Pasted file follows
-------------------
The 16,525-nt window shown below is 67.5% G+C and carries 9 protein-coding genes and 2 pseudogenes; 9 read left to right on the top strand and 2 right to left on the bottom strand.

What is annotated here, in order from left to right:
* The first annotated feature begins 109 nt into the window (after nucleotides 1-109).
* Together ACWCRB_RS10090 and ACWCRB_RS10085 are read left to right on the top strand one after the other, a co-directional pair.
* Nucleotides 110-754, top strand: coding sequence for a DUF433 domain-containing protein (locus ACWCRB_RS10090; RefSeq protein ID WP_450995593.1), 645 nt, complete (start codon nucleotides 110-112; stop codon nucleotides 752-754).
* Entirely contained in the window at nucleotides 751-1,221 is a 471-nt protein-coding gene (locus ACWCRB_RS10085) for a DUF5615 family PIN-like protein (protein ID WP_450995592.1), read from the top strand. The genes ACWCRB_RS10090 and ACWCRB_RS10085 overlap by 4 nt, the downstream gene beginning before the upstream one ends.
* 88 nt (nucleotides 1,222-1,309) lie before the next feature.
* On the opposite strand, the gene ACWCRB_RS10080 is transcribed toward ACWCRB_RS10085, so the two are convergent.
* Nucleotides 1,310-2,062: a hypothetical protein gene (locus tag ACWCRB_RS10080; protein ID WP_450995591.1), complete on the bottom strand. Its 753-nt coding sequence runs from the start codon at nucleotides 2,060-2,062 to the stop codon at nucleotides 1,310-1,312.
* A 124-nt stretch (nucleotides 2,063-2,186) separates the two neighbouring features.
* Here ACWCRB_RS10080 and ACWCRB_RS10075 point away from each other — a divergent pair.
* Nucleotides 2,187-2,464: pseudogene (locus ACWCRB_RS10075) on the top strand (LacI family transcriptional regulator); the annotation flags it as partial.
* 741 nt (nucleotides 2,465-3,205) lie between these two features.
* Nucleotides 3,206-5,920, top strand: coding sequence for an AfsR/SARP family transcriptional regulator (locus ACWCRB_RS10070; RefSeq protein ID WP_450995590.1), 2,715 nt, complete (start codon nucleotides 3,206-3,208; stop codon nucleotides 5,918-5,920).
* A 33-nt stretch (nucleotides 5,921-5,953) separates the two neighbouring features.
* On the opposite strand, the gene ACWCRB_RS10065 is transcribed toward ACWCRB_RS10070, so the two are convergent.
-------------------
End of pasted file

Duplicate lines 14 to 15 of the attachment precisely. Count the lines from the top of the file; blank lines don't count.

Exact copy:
* Nucleotides 3,206-5,920, top strand: coding sequence for an AfsR/SARP family transcriptional regulator (locus ACWCRB_RS10070; RefSeq protein ID WP_450995590.1), 2,715 nt, complete (start codon nucleotides 3,206-3,208; stop codon nucleotides 5,918-5,920).
* A 33-nt stretch (nucleotides 5,921-5,953) separates the two neighbouring features.